Tweak Your Network Configurations for Security
To protect your WAN connection, firewall, and DMZ servers from common attacks, take these simple steps to disable certain TCP/IP features.
Drop Source-Routed Traffic
There are actually two forms of source-routed traffic: Strict Source-Routed and Loose Source-Routed. The differences aren't that important because you want to drop all source-routed traffic. Traceroute is the most common command that uses source-routed traffic. This allows you to diagnose trouble spots in your network by specifying the route to take. Unfortunately, intruders can use source-routed traffic to try and bypass firewall rules and TCP/IP filters. Dropping source-routed traffic should be done on the edge routers, and any capable security gateways:
For Cisco routers, issue the following global directive: no ip source-route.
For OpenBSD, use the following sysctl: net.inet.ip.sourceroute=0.
For FreeBSD, use the following two sysctls: net.inet.ip.sourceroute=0, net.ip.accept_sourceroute=0.
With Solaris, use the following command: ndd -set /dev/ip ip_forward_src_routed 0.
For Linux 2.2.x, use the following command: echo 0 > /proc/sys/net/ipv4/conf/all/accept_source_route.
With Windows NT/2000, make the following Registry change:
HKEY_LOCAL_MACHINE\SYSTEM \CurrentControlSet\Services\Tcpip\Parameters DisableIPSourceRouting
Create this value as a REG_DWORD and set it to 2.
Drop-Directed Broadcast Traffic
The Smurf Denial of Service attack and others like it can be defeated by disabling directed broadcasts on the edge routers and servers exposed to the Internet:
With OpenBSD, use the following sysctl: net.inet.ip.directed-broadcast=0
For Solaris, use the following command: ndd -set /dev/ip ip_forward_directed_broadcasts 0
Ignore ICMP Echo Request Broadcast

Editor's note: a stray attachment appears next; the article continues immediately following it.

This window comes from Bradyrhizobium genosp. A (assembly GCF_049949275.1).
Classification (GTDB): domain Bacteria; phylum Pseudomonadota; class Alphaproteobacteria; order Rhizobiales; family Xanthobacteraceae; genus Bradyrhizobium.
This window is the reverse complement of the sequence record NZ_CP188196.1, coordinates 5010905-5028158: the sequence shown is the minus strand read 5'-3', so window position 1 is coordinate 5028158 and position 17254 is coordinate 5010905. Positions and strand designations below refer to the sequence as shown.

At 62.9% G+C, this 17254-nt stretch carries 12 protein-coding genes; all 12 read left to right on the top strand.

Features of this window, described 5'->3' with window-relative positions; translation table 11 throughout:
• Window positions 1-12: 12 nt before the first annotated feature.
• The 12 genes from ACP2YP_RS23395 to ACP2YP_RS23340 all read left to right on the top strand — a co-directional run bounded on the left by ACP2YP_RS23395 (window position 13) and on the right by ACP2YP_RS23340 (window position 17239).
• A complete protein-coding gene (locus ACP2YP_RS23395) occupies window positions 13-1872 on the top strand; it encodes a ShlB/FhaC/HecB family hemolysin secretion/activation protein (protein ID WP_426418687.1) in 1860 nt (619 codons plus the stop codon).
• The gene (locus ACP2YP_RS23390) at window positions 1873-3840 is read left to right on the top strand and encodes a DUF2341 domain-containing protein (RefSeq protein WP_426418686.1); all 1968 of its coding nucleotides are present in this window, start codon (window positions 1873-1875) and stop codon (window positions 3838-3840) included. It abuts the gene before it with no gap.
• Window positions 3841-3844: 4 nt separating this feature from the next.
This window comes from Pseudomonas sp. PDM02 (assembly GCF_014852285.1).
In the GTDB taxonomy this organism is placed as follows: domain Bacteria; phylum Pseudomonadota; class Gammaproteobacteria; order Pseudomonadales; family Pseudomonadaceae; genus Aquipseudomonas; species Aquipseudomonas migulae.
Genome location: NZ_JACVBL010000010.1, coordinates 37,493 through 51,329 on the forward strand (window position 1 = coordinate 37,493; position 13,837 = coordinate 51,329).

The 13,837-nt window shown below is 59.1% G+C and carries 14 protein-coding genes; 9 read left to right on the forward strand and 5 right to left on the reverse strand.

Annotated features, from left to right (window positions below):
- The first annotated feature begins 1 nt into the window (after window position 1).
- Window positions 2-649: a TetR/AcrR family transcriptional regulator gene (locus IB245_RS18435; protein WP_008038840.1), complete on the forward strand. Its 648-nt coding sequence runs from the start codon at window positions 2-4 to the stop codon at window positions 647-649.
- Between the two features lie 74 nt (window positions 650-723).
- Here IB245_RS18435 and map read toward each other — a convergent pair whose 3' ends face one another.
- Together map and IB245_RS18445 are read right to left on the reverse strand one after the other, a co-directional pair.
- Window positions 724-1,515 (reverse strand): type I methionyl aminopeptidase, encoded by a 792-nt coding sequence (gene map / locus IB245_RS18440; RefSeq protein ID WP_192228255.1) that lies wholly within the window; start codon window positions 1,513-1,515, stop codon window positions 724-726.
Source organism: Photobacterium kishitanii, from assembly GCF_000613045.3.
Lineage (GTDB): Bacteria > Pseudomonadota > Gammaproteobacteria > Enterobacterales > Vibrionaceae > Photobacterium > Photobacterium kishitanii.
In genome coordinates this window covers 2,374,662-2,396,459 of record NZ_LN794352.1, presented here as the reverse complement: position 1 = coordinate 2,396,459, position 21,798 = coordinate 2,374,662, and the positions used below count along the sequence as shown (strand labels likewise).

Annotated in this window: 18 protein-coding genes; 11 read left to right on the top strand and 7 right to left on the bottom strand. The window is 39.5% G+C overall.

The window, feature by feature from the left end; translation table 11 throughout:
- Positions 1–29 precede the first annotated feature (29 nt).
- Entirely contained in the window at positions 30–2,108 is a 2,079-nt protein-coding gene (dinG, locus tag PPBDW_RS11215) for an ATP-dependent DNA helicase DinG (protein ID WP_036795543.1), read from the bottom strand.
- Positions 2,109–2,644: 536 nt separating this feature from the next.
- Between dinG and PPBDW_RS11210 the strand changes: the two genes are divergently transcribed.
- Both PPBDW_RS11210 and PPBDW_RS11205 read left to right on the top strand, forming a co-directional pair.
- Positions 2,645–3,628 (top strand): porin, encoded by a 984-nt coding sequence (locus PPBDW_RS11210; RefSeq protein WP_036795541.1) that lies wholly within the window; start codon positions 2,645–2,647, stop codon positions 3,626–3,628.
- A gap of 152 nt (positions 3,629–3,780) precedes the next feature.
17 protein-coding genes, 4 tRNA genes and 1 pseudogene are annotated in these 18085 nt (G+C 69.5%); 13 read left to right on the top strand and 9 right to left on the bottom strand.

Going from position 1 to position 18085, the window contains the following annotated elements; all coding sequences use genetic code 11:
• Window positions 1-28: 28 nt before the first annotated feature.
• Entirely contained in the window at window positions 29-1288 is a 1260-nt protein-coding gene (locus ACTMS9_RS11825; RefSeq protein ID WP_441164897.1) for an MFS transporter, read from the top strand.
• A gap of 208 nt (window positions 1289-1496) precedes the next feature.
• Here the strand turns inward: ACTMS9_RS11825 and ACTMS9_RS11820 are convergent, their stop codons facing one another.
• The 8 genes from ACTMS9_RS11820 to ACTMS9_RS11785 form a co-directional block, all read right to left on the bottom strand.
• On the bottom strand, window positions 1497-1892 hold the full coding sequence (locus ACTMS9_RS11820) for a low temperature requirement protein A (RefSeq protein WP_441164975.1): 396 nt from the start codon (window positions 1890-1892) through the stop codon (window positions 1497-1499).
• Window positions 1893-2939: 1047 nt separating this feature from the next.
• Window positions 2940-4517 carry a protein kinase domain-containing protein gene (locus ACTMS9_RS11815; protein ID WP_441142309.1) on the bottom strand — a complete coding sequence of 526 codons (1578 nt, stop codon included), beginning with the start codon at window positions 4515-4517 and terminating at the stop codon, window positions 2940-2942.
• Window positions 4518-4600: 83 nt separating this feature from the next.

The draft RFC draft-vshah-ddos-smurf-00, found at http://www.ietf.org/internet-drafts/draft-vshah-ddos-smurf-00.txt, states that if the network node is set to reply to an IP ICMP echo reply on a broadcast or multicast address, the node must check to make sure that the source address is on a local network of the network node. If the source address is not local, the reply must be discarded. By changing the behavior to not respond to ICMP broadcasts, you ensure that those replies are always discarded:
With Solaris, use the following command: ndd -set /dev/ip ip_respond_to_echo_broadcast 0
With Linux 2.2.x, use the following command: echo 1 > /proc/sys/net/ipv4/icmp_echo_ ignore_broadcasts
Linux has an additional control to disable ALL ICMP Echo Reply requests. Issuing the following command will make the Linux kernel ignore all ICMP Echo Requests: echo 1 > /proc/sys/net/ipv4/icmp_echo_ignore_all.
Ignore ICMP Redirect Messages
An intruder might try to redirect traffic from your servers to a different gateway or a non-existent gateway. Additionally, the intruder might try to inject bogus routes into your routing table. All these can be accomplished through the unassuming ICMP Redirect Message, and it is a very effective denial of service attack. In addition to blocking ICMP Redirect messages at the firewall, if your OS supports it, add the additional layer of security of ignoring ICMP Redirect messages:
With Solaris, use the following command: ndd -set /dev/ip ip_ignore_redirect 1
With Linux 2.2.x, use the following command: echo 0 > /proc/sys/net/ipv4/conf/all/accept_redirects
Disable Sending of ICMP Redirect Messages
Only routers need to send ICMP Redirect messages. Because your DMZ servers and firewall are not routing any packets, there should be no reason to send them:
For Solaris, use the following command: ndd -set /dev/ip ip_send_redirects 0.
For Linux 2.2.x, use the following command: echo 0 > /proc/sys/net/ipv4/conf/ all/send_redirects.
Time Stamp Request Broadcast
An ICMP timestamp request (ICMP type 13) allows a system to query another for the current time. The return value is the number of milliseconds since midnight. ICMP timestamp requests have been used to synchronize clocks between systems rather than using the rdate command because the precision is better. Individual timestamp requests are normal, but there is no need for a system to respond to a broadcast request. Finally, you should look into using NTP to keep time synchronized between servers because it is much better at keeping the time, and allows for authentication and peering of multiple time sources, which makes it much harder to spoof. This allows you to drop ICMP type 13 (timestamp request) and type 14 (timestamp reply):
With Solaris, use the following command: ndd -set /dev/ip ip_respond_to_timestamp_ broadcast 0.